Value flows quickly through a lean factory all of the time. This high throughput is sustained because faults in the product and process are continuously removed. But in order to achieve such continuous process maintenance, the plant must be over-staffed. A lean factory employs more than the bare minimum number of people required to support current flow rates. Because the preservation of tomorrow’s flow rates depends on eliminating systematic problems. And in a constantly changing world that requires effort.
I read somewhere that Toyota over-staffs by about 15%. That is, workers spend about 85% of their time adding value, and the other 15% ensuring that the current pace is sustainable. Note that value is being added 100% of the time, and product is flowing at the rate demanded by the market. It’s just that by adding one extra person in every six, there’s now a little slack in each team. So when Murphy strikes, the team’s process can be fixed without diverting effort from adding value.
Some Western organisations have taken this 15% slack time and cordoned it off. “Everyone spend 15% of your time improving our processes,” they say. This is undirected effort. Better to have that slack available, and to fix real problems as they occur. This contributes more directly to protecting the value stream.
So an agile software development team should only commit to delivering 85% of what it knows is possible each iteration. The remaining 15% should be used for kaizen activities, and for dealing with quality incidents as they occur. Without that slack, bad luck will either impact today’s schedule or tomorrow’s quality. Either way throughput will be compromised, and the project is on the road to failure.
Hal Macomber points out a rant from Tom Peters, in which Tom tries to claim that kaizen is “dangerous”. His reasoning is that continuous gradual improvement can get in the way of spotting the “next big thing”, and that gradual change isn’t enough in the modern world of short development cycles and rapid obsolescence.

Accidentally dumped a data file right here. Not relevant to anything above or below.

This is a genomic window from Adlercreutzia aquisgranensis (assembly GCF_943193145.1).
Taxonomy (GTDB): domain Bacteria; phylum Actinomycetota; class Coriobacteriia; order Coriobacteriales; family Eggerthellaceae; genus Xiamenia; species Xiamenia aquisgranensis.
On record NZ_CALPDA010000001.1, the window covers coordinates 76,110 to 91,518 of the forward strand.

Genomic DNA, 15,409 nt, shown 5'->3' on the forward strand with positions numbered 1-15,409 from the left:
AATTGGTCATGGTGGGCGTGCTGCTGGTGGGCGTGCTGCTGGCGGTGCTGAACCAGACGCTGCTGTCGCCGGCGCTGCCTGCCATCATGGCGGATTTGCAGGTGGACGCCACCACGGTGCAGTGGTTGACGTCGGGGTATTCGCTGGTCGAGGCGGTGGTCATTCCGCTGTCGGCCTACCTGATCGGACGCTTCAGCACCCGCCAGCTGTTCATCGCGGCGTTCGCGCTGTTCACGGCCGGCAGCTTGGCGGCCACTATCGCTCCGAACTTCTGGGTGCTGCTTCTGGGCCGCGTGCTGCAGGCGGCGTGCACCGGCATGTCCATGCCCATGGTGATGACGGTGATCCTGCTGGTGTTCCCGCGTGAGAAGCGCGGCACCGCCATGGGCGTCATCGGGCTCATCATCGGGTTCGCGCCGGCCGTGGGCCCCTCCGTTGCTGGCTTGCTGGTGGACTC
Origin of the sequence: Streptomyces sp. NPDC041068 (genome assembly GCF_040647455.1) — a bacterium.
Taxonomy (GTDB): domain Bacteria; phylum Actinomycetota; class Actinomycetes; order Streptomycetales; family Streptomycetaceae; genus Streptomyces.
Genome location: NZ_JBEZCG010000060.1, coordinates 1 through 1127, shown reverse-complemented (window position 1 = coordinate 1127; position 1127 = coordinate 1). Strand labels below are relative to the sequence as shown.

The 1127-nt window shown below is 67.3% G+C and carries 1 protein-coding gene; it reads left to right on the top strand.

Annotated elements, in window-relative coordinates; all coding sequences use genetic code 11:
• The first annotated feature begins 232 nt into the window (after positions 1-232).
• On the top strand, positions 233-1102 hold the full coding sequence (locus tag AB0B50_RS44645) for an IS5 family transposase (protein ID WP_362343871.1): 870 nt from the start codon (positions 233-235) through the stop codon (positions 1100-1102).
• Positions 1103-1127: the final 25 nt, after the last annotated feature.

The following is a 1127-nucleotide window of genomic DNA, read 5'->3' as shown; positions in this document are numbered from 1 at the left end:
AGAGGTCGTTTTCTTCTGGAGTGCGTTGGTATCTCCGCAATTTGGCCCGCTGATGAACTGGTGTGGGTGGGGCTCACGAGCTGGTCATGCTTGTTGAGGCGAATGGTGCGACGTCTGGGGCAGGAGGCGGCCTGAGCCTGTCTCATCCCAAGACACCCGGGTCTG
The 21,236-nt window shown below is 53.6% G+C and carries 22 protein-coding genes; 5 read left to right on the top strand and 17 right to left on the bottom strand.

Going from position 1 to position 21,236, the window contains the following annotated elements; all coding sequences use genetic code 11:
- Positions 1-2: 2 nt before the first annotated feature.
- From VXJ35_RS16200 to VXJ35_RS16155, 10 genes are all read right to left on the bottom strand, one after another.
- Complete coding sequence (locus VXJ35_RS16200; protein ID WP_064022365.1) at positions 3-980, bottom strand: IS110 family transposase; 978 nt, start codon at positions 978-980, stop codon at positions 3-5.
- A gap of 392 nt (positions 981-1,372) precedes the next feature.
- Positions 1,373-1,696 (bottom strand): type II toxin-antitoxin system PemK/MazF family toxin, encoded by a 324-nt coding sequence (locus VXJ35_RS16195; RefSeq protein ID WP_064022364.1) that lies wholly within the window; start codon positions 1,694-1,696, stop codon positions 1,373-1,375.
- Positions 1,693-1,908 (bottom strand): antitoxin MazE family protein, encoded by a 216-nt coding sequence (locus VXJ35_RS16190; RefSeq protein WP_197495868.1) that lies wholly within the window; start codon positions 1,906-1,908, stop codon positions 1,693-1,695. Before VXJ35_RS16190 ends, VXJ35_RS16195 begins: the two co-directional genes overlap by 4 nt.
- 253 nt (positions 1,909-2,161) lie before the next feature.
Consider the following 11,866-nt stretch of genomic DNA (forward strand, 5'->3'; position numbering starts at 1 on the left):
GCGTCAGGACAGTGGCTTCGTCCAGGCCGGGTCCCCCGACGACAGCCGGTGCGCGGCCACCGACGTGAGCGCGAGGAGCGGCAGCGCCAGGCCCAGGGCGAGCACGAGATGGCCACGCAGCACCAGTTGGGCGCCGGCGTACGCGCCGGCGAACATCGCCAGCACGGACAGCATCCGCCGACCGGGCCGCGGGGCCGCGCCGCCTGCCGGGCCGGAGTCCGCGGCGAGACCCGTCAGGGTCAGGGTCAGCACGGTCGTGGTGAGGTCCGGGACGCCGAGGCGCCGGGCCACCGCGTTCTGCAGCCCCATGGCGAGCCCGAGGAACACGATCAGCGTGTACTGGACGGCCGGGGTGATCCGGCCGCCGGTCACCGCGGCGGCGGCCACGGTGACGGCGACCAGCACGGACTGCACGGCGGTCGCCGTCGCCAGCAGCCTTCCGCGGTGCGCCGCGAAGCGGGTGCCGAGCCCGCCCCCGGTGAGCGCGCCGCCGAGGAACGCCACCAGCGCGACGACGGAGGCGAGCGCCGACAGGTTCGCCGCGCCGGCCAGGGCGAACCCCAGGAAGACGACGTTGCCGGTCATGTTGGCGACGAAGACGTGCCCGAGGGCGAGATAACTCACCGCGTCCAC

I think Tom has confounded two different business cycles in his quest for a soundbite. As Hal notes, Toyota were able to introduce the new Matrix in one year from concept to customer – precisely because of their continued pursuit of perfection! Without a mature kaizen process Toyota could not have honed their product development process to the point that they could undercut the other manufacturers’ cycle times by upto two years. By even conceiving of the Matrix, Toyota showed that they can innovate; but by getting it into the marketplace in a year, they showed that they have a world-class development process. These are two different things, and it was kaizen that made the second one a reality. Without years of kaizen, the Matrix innovation would have been devalued by a long time-to-market delay.
In my opinion, kaizen frees the hands of the innovator. And to think that sloppy processes can support rapid innovation is dangerous advice, Tom.
Hear Mark Perry read out sections of this post by listening to the first couple of minutes of podcast #60 of his “PMO Podcasts for Executives and Managers”. Thanks for the mention Mark!